Thanks to the terrain, food was scarce and wild shrubs was often the only other choice when no rice and dal was available, he adds.

Image: Unless you strain your eyes, it is difficult to spot Arjun amidst the mountains, going to work in this picture
Photographs: Courtesy

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The nearest petrol pump was 60 kms away

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Name: Govind Tiwari, (24) BTech (ECE) and postgraduate diploma in dramatics from Rajasthan University.

Internship at the Kanha Pench Corridor to conduct a socio-economic survey of the tribal villages and potential eco-tourism sites.

Official learning: That the villagers (Gonda and Baiga tribes) have a unique self-sufficient culture and are happy living in the remote areas. Those villagers actually keep the national park safe yet get little or nothing in return from the government.

Real learning: Govind had to start work at 5 am to meet the villagers/tribals because they went to the forest at 7 am to collect 'mahua' for which they are paid by the Forest Department. Also it became extremely hot by the afternoon.

For Govind, the nearest petrol pump was 60 kms (one way) and had to make the 120-kms journey often just to fill fuel in his bike.

"My project involved lots of travelling and it was very tiring and hectic to ride a bike, conduct a survey and then go in search of potential ecotourism sites. Villages like the Sarhi were 90 kms away from my camp, so I had to ride 90 kms to conduct the survey, assess the site and then ride the bike 90 kms back," recalled Govind.

One experience Govind remembers vividly. "I was on my way to the park, a group of bison passed in front. After travelling two kilometres, a friend and I saw a male and female barking deer, which was an unusual sighting, since they are very shy animals. After some distance, we saw an elephant busy eating grass.

When we were about to cross the valley we saw a tiger coming from the opposite side, he was very big in size and his belly was looking fat, which meant that he had hunted and eaten his prey just few hours before. Half of his body was covered with mud and he was walking straight towards us.

We kept moving backwards till he disappeared into a dense forest on the side of the road. During these five minutes, there was pin drop silence in the jungle except that of the shutter of my camera.

It was an experience, which I will remember for my whole life."

Image: (Left) Govind taking a walk in the forest and (right) image of the killing
Photographs: Courtesy

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'I couldn't feel my legs or hands because I sat through a snowfall'

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Name: Arvind Garimella (28), BTech in Information and Communication Technology graduate from the Dhirubhai Ambani Institute of Information and Communication Technology, Gandhinagar, has previously worked at Infosys and Oracle.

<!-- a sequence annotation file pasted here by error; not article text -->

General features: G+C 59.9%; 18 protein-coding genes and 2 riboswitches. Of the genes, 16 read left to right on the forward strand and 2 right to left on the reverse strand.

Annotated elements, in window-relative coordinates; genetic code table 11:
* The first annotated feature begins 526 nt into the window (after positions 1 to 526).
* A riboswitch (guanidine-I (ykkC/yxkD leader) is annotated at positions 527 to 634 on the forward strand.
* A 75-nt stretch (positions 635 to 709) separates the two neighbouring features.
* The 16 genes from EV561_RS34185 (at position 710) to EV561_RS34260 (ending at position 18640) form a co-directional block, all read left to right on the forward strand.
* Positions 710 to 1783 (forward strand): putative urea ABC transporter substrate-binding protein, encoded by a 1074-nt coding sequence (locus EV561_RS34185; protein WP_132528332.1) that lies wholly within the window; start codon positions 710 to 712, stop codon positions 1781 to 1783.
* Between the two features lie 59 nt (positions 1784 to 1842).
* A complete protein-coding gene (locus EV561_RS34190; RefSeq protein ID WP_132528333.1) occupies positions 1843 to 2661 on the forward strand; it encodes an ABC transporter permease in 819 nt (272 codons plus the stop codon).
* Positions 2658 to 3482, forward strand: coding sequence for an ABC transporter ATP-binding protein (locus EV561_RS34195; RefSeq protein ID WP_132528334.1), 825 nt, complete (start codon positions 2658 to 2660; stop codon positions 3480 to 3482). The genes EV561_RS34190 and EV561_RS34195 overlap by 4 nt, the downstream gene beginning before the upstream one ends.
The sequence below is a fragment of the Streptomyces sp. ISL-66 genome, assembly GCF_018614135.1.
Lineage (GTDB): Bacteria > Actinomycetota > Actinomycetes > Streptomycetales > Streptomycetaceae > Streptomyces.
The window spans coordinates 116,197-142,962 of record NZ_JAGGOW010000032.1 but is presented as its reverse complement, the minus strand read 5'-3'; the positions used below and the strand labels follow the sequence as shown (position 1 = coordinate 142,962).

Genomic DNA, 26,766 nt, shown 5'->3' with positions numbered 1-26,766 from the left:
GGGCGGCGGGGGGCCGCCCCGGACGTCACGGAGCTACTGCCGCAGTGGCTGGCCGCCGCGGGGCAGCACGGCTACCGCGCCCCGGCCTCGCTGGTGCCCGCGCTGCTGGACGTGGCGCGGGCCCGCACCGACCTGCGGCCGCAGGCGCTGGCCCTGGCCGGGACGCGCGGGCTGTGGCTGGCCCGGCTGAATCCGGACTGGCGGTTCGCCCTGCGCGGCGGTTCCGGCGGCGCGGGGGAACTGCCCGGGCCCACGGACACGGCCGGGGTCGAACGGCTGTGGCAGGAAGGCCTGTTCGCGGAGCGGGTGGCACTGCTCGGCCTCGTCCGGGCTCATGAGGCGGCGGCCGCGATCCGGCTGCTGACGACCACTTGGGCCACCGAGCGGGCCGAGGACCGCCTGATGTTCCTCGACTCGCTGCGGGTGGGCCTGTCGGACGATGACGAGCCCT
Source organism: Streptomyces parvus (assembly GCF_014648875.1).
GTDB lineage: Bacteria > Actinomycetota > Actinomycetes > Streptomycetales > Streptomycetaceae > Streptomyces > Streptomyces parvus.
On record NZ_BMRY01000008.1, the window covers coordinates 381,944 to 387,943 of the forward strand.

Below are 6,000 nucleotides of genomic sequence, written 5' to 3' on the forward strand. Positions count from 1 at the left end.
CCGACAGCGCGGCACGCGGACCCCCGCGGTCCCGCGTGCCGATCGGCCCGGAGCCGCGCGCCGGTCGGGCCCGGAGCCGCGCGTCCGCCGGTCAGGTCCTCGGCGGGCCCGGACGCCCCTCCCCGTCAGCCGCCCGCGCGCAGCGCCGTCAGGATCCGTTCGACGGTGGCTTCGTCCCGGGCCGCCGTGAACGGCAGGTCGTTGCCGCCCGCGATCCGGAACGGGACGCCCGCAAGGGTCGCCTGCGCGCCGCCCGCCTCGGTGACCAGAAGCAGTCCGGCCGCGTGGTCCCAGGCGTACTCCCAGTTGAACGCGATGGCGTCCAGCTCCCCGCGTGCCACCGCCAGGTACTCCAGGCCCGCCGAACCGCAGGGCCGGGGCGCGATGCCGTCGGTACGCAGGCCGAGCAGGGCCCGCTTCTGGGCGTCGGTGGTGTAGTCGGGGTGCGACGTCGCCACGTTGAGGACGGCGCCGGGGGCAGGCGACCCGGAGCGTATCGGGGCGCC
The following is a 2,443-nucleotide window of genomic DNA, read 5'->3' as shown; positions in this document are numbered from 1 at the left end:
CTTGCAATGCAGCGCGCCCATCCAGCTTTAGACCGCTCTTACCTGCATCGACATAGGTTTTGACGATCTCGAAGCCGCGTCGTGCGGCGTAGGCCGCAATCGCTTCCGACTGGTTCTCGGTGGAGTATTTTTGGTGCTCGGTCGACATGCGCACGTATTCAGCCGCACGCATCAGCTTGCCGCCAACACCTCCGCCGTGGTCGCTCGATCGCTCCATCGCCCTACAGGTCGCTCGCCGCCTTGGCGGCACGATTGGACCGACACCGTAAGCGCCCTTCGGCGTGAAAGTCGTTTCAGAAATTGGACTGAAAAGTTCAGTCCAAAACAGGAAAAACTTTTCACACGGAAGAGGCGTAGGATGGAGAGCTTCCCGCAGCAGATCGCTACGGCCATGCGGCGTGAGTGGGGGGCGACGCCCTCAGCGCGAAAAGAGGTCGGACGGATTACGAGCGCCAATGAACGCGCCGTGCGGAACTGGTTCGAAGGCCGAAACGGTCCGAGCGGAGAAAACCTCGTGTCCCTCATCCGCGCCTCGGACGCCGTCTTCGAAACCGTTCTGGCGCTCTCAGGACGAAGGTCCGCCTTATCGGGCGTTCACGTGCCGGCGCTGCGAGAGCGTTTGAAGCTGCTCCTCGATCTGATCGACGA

Internship with Nature Conservation Foundation, India, (NCF), to study Snow Leopard Conservation in the Upper Region of Spiti, Himachal Pradesh. The job was to study evidences of climate change in the upper Spiti region and its socio-economic impacts on the local population.

Official learning: The local population is predominantly an agro pastoral population and Spiti being a Trans Himalayan Cold Desert has very harsh winters and high diurnal temperatures. Thus, people are always on a collision course with the climate and according to Arvind the only way to survive in this region is to live as a joint community.

"I learnt how to structure a meta problem, learnt a hybrid approach of how to integrate meteorological data analysis with local perception survey data analysis, learnt about the people and their value system," says Arvind.

Real learning: Arvind stayed at the NCF Base Camp at Kibber (village), which was at an altitude of 4,200 metres.

Arvind had to travel a manually operated trolley approxmiately 1.5m by 1.5m across a Himalayan gorge separating the two villages Chichim and Kibber.

"I had to travel to Chichim thrice so used the trolley six times, it was a heart pounding experience, this is the most preferred means of travel between these two villages due to the reduction in travel time."

Arvind used to start his day early without breakfast and skipped lunch to cover as many villagers so that work could get over before 3 pm when it would start getting dark.

On one such trip back to base, Arvind had to hitch a ride in a van carrying raw vegetables.

"I was made to sit in the rear with all the vegetables baskets. I was so hungry that I could have eaten all the raw vegetables but the driver had strictly instructed me that I should not touch them."

Arvind had to frequently commute to Kaza, the commercial centre there and had to use the shared jeep that started at 8 am. Each jeep carried some 25 people and the route was bumpy with too many sharp turns.

"On one such trip, I sat on top of the jeep since I could not fit inside with so many villagers. They warned me not to sit on the top but I did not bother. By the time I reached, I couldn't feel my legs or hands because I sat through a snow fall."

For Arvind, the best part of Spiti is that people don't make you feel lonely. "People always invite you for a nice hot cup of tea even if you are a total stranger and will even offer a meal," said Arvind.

Arvind spent many days just walking through the landscape, dodging clumsy parts, meeting people, catching a glimpse of the blue sheep, Ibex and the Red Fox along with the NCF Base Camp caretaker Lamaji (Tenzingji).

The landscapes were stunning and out of the world. I got to eat lots of Maggi, paratha, sattu, tuppa, Yak meat and dried paneer sweets. Generally, the food here is boiled with minimum or no spices. Chang (the local beer made out of Barley) and Arak (another alcoholic beverage made from Barley) is also popular there."

Image: (Left) Arvind Garimella, on his way to meet the villagers and (right) the manually operated trolley
Photographs: Courtesy